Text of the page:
MANILA, Philippines—A Malaysian police officer met with the elder brother of Agbimuddin Kiram two months before the intrusion of the followers of the sultan of Sulu in February that led to the deaths of more than 70 people.
The meeting between former Sabah Special Branch deputy chief Zulkifli Aziz and Esmail Kiram, brother of Agbimuddin Kiram, leader of the Sulu group that intruded into Sabah, suggested that the intrusion had gone through long planning and was possibly aided by some people in the territory.
At least one Malaysian police officer is suspected of aiding the Sulu sultanate’s plan to take over Sabah by withholding information about it and it is during the officer’s trial, which began on Monday, that Zulkifli testified to contact with Esmail Kiram, brother of Sulu Sultan Jamalul Kiram prior to the intrusion.
The Special Branch officer, Hassan Ali Basari, is being tried in the High Court in Kota Kinabalu for withholding information about the intrusion from investigators.
He was arrested in late March after the disclosure of information that he had learned about the plan for the intrusion into Tanduo village in Lahad Datu town but did not report it to his superiors.
Hassan allegedly learned about the plan from a witness who reported to him that he heard some of Kirams’ followers talking about the plan for the intrusion while he was selling fish in Bongao town in Tawi-Tawi, southern Philippines, in January.
Hassan was charged with intentionally withholding information related to terrorist acts, which carries a jail term of up to seven years or a fine or both upon conviction.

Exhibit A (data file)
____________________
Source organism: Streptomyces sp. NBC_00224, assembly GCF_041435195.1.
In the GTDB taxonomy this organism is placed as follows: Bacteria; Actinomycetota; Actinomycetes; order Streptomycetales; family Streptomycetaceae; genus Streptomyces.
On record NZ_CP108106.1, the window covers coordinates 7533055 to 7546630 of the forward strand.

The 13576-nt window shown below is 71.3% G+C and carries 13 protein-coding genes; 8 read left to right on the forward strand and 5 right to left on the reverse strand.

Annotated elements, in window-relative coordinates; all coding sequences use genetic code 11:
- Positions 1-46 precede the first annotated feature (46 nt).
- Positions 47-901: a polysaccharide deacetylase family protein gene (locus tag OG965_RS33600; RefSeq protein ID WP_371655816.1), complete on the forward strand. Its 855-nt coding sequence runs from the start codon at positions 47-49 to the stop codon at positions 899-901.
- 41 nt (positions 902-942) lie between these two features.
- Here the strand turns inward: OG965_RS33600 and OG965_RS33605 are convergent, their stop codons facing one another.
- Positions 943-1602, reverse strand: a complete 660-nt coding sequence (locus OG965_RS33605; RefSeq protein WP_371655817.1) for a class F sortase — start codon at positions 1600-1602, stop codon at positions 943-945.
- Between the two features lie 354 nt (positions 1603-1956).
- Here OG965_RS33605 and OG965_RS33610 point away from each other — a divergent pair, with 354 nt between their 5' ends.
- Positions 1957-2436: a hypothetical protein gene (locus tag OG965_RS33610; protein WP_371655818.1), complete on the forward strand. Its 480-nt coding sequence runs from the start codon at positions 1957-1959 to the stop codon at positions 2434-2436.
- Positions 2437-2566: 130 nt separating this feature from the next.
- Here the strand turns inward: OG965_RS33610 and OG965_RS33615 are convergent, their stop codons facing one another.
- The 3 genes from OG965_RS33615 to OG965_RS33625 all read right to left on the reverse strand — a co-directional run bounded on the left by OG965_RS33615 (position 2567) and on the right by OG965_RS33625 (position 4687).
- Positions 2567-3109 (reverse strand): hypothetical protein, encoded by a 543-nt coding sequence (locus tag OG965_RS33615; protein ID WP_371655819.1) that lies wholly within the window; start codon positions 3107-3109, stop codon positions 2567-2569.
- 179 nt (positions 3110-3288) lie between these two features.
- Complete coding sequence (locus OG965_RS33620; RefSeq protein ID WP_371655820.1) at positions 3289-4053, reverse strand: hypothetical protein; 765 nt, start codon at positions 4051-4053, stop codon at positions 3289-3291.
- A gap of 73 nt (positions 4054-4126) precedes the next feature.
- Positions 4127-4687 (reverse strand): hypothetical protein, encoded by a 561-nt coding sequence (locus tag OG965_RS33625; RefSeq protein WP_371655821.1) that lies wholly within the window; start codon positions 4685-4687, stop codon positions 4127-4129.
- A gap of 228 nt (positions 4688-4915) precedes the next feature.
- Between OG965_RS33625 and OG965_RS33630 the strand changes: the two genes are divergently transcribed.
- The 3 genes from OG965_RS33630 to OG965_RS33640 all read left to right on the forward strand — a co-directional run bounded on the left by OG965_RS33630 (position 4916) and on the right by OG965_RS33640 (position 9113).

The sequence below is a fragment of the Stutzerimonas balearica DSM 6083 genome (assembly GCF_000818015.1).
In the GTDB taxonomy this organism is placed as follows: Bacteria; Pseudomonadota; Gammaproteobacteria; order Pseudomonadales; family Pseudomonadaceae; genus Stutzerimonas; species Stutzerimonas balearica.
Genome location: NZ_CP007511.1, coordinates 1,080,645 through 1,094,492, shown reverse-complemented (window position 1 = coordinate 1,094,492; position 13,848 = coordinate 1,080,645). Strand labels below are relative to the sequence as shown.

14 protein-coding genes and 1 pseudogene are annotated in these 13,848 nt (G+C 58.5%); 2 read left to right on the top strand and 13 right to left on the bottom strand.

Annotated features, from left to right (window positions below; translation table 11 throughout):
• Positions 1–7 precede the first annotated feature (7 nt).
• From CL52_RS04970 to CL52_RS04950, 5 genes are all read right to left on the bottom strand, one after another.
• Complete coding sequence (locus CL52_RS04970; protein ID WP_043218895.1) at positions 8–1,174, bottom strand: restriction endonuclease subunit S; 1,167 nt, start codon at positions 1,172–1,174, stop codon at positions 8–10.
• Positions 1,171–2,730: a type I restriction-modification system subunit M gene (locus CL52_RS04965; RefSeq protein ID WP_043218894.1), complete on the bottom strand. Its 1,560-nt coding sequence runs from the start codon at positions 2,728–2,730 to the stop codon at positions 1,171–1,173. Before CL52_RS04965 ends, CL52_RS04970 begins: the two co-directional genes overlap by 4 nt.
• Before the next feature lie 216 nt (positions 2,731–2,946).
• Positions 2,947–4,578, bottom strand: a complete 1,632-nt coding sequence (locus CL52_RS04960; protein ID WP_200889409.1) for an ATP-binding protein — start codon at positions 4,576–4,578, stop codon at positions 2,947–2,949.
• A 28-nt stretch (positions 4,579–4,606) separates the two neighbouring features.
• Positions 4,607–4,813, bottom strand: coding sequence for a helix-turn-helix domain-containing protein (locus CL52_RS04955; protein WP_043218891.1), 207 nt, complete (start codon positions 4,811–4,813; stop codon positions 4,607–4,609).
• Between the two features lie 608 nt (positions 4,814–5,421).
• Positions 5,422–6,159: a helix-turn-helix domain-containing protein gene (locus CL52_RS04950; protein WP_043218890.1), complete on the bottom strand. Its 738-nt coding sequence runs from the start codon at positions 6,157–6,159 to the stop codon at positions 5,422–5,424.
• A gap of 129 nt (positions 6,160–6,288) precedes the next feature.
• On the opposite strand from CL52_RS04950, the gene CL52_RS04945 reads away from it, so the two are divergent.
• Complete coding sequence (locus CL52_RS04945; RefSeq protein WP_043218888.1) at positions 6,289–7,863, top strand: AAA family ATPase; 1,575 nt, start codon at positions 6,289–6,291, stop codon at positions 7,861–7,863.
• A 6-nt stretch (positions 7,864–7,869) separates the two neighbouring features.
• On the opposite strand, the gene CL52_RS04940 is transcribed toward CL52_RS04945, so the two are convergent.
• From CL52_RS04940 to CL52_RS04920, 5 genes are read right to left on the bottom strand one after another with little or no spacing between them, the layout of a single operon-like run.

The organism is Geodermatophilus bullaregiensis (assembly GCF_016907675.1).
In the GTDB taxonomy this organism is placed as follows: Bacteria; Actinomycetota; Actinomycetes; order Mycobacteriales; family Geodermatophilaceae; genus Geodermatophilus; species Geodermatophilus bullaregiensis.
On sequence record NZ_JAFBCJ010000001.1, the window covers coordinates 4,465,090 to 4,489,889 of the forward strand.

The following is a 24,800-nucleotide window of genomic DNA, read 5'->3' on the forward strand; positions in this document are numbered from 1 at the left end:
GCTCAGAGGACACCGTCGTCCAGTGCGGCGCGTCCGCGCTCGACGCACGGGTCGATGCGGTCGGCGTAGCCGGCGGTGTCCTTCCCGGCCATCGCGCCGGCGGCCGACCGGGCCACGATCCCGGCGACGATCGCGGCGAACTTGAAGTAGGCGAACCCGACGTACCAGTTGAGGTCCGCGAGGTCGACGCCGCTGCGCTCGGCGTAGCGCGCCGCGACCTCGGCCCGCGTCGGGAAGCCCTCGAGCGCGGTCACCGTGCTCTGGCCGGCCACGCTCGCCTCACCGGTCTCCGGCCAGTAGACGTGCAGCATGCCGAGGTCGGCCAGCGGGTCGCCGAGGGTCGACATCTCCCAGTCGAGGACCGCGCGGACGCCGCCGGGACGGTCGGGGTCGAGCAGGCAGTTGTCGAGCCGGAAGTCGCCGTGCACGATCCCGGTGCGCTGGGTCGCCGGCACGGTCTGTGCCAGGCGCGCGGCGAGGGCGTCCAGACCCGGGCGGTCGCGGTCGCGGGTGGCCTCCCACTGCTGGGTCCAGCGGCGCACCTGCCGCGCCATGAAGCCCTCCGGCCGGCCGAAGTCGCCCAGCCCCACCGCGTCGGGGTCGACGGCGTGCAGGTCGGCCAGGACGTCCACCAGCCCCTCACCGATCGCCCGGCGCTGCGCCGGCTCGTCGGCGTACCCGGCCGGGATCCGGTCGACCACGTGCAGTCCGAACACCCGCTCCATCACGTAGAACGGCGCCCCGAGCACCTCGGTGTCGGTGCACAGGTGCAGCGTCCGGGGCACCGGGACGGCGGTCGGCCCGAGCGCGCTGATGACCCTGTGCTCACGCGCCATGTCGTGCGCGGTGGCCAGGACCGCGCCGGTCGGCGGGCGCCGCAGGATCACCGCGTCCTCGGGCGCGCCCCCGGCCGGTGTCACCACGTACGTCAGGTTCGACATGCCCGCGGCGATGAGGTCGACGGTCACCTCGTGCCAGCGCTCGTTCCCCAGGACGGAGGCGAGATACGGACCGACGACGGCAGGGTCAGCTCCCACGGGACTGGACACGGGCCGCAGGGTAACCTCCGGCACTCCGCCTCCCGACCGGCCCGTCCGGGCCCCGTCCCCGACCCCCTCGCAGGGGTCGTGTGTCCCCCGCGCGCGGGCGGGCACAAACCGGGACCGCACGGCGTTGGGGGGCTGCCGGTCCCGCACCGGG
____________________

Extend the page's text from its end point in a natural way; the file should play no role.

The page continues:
He pleaded not guilty at the opening of his trial on Monday.
Testifying at Hassan’s trial on Tuesday, Zulkifli said he met Esmail in Sabah in late December 2012 for a cup of coffee and to “get to know him,” according to Malaysia’s The Star newspaper.
Under questioning by lawyer Ram Singh, Zulkifli testified that Esmail did not reveal plans by the sultanate of Sulu to occupy Tanduo.
But Esmail asked for his help to look for investors to develop his 16,000-hectare land in Mindanao into an oil palm plantation, the paper said.
Zulkifli said he contacted Esmail on Feb. 12 to obtain the telephone number of his younger brother Agbimuddin.
He denied that he and the Special Branch were aware of the possible intrusion into Sabah as early as December 2012, the paper said.
The Star quoted Zulkifli as saying that he was alerted to the intrusion when he received a call from a duty officer at the Sabah Command Control Center on Feb. 12.
He said he cracked jokes and distributed cigarettes to ease a very tense situation when he met Agbimuddin and his armed followers in Tanduo that day.
He said there were three meetings between Feb. 14 and 16 for “tactical intelligence” purposes apart from trying to convince the group to leave.
“I cracked a few jokes to liven up the situation by promising to bring them fried chicken and pizzas,” Zulkifli said.
“And to allow us to take pictures of them, I told them to smile for the camera because their photos might appear in newspapers the following day,” he added.
The intrusion by Agbimuddin’s group led to a standoff with Malaysian police and military troops that erupted into violence on March 1.
The fighting spilled over to other villages as the authorities flushed out the intruders, resulting in the deaths of 63 fighters from Agbimuddin’s group, eight Malaysian police officers and two soldiers.
Agbimuddin has not been heard from since the fighting ended in late March. The Star/ANN